A crematorium has been slammed for telling the family of a 96-year-old WWII veteran they can’t drape a Union Flag over his coffin because of ‘Covid rules’.
Major Frank Clark’s family were devastated when Southend Crematorium, Essex, said they wouldn’t be allowed to put the flag over his coffin – as is customary for members of the Armed forces.
The crematorium said this was due to ‘Covid rules’ and they couldn’t change protocol, even if whoever drapes the flag wears gloves and PPE.
Major Clark’s step-daughter Corinne, 65, said she was ‘absolutely appalled’ when the crematorium refused to lay the flag on his coffin.
She said it is a ‘soldier’s right’ and has demanded an apology for her and ‘all the other military families they have refused’.
Major Clark’s funeral will instead held at Basildon and District Crematorium, where permission for a Union Flag has been granted.
Southend Council has insisted it is in full support of having Union Flag at funerals – but said funeral directors can make their own rules as ‘private companies’.
Major Frank Clark’s (left, while serving, and right) family were devastated when Southend Crematorium, Essex, said they wouldn’t be allowed to put the flag over his coffin – as is customary for members of the Armed forces
Decorated veteran Major Clark was a member of the 2nd battalion of the Grenadier Guards.
He served as a tank driver in the Second World War and was deployed to Arnhem as part of Operation Market Garden.
Major Clark then went on to serve in the Royal Army Ordinance Corps and then the Intelligence Corps.
He served in north-west Europe, Malaya, Northern Ireland and Hong Kong in his long military career before spending his retirement writing history books.
He got a degree in military history at the age of 94, his family said.
Corinne – who declined to provide a last name – said: ‘It is a soldier’s right to have the Union Flag over their coffin.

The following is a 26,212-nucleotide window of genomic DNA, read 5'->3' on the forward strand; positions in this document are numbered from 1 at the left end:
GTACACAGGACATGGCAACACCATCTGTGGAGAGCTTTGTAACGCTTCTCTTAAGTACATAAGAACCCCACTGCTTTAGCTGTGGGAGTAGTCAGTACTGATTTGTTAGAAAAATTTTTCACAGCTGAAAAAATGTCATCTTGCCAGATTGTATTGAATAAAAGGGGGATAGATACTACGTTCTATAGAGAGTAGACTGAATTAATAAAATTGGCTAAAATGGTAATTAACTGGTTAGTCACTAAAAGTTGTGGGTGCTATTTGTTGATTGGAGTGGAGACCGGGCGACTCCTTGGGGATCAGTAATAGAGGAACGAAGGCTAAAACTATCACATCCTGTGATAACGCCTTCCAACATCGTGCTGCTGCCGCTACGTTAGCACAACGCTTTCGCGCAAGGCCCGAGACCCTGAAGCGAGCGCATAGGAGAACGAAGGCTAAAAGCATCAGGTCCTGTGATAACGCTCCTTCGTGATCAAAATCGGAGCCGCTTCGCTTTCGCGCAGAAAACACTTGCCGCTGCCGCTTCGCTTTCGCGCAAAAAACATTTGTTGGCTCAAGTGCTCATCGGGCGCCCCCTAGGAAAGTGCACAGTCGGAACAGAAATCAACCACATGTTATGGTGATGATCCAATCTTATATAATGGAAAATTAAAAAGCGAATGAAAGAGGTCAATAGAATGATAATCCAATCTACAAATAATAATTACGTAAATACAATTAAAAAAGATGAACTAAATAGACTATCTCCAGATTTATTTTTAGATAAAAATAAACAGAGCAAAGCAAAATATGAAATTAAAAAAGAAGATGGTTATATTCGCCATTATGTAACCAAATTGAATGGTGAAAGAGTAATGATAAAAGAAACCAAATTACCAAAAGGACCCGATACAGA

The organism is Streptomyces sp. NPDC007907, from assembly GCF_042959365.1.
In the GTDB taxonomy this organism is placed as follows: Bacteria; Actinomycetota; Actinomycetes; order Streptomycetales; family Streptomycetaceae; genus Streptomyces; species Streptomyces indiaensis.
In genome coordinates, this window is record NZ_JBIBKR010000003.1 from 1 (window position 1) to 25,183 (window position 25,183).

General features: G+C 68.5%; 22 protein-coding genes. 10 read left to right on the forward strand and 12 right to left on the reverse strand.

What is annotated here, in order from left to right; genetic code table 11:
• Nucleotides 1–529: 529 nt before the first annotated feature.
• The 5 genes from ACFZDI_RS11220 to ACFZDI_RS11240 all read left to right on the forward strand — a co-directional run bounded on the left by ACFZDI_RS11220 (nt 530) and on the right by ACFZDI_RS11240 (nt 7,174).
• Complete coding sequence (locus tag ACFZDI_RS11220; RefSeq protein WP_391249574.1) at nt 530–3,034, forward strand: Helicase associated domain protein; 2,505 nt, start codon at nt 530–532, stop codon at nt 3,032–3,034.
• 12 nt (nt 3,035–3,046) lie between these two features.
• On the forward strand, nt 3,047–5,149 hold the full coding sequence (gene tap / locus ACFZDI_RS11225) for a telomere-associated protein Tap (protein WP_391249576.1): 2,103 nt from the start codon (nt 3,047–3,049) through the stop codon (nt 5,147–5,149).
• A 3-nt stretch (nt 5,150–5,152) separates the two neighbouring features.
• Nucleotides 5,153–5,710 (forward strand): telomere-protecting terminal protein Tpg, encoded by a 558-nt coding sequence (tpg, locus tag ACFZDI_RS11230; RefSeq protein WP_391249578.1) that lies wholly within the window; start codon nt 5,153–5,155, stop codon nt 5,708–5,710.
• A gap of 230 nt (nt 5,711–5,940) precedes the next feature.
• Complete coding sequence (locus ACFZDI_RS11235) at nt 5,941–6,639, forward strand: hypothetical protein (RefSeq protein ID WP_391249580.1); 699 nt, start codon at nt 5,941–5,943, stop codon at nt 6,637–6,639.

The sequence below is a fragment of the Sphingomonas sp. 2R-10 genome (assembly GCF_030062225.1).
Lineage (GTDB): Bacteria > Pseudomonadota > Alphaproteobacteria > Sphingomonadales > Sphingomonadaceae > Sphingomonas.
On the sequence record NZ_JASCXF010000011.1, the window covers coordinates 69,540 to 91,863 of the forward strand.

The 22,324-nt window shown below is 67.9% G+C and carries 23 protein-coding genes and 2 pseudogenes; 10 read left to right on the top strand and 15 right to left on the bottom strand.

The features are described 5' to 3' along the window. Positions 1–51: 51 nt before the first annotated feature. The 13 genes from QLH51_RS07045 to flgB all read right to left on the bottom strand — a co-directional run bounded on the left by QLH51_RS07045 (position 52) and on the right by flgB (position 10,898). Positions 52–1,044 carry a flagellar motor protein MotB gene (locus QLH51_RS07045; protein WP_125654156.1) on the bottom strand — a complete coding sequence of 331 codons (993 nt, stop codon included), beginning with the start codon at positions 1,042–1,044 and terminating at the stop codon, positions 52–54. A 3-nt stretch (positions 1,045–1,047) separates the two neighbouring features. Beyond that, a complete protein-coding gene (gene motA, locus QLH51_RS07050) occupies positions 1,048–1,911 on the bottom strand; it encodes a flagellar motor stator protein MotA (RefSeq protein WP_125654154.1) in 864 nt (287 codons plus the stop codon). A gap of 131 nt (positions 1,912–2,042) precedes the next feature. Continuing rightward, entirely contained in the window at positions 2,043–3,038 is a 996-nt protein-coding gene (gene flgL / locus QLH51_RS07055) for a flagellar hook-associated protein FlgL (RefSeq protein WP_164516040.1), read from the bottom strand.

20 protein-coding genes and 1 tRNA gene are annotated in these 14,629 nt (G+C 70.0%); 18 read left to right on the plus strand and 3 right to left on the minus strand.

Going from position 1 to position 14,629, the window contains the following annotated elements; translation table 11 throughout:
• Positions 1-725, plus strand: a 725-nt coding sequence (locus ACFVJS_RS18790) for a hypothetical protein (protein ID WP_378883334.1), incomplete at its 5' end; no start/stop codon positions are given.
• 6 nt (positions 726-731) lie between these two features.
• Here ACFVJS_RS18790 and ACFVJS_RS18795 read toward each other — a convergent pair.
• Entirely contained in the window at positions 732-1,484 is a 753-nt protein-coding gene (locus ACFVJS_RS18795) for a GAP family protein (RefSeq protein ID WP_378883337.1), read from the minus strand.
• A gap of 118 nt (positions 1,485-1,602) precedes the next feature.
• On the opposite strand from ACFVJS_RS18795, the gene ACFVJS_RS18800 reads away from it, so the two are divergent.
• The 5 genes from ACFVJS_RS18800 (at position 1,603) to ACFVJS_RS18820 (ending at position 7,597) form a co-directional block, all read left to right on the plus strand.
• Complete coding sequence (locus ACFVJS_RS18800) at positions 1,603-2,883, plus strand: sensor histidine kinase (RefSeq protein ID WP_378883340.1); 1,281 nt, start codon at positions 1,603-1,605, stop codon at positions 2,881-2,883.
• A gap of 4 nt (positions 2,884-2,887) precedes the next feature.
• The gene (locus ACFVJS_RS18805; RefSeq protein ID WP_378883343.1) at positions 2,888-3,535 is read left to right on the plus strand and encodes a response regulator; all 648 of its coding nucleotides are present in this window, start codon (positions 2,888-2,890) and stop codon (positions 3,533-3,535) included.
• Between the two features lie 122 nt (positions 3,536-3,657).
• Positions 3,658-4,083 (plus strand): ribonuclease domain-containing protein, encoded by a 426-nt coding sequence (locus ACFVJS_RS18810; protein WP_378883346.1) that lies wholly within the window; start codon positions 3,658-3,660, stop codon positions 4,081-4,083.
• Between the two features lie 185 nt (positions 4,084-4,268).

‘He put his own life on the line for us and I can’t put a flag on his coffin? I was absolutely appalled.
‘That simple act, that means so much to military people. It is the symbol of it all.
‘It has made us wonder how many other military families they have impacted by this.
‘Most people would just roll over and it is not a weakness on their part.’
She has called on the crematorium to apologise ‘to us and to to all the other military families they have refused’.
Local councillor Stephen Aylen – who is also Corinne’s partner – said: ‘It’s an insult not to have a flag. They’ve served, particularly a person who’s a hero. A serving soldier.
‘To not allow him to have a flag, I was seriously confused.’
Mr Aylen was informed that funeral directors had been ordered by crematorium staff that flags were no longer permitted to be draped over veterans’ coffins.
He called the crematorium to query the policy.
Mr Aylen added: ‘I said “Captain Tom had a flag” but he was adamant and would not back down under Covid rules.’
Mr Aylen suggested the person who drapes the flag wear gloves and PPE – but the crematorium wouldn’t budge.
The family instead opted for the funeral to take place at Basildon and District Crematorium, who were happy to drape a flag over Major Clark’s coffin.
Mr Aylen said he was concerned the vulnerable, elderly and grieving family members subjected to the rules.
The crematorium (pictured) said this was due to ‘Covid rules’ and they couldn’t change protocol, even if whoever drapes the flag wears gloves and PPE
The councillor added: ‘What really hurt me was that servicemen had gone through Southend Crematorium who hadn’t been allowed flags.
‘Can you imagine a wife phoning up who’s 90-odd, or even anyone who has just been bereaved and being treated like that?
‘You’d just say “Oh, okay” because you’re in a state of shock. It’s just unacceptable.’
A Southend Council spokesperson said: ‘Southend-on-Sea Borough Council are fully supportive of the use of flags at funeral services and there are no restrictions on flags in place.
‘We are contacting funeral directors who are authorised to use our services to ensure they are aware of our stance on items on coffins.
‘As private companies, funeral directors will have their own processes in place which could limit the use of flags but this is down to the funeral director and not the council. We have also reminded relevant teams within the council.
‘Although we did not have direct contact with the family, we are sorry that they received contradictory advice to this.’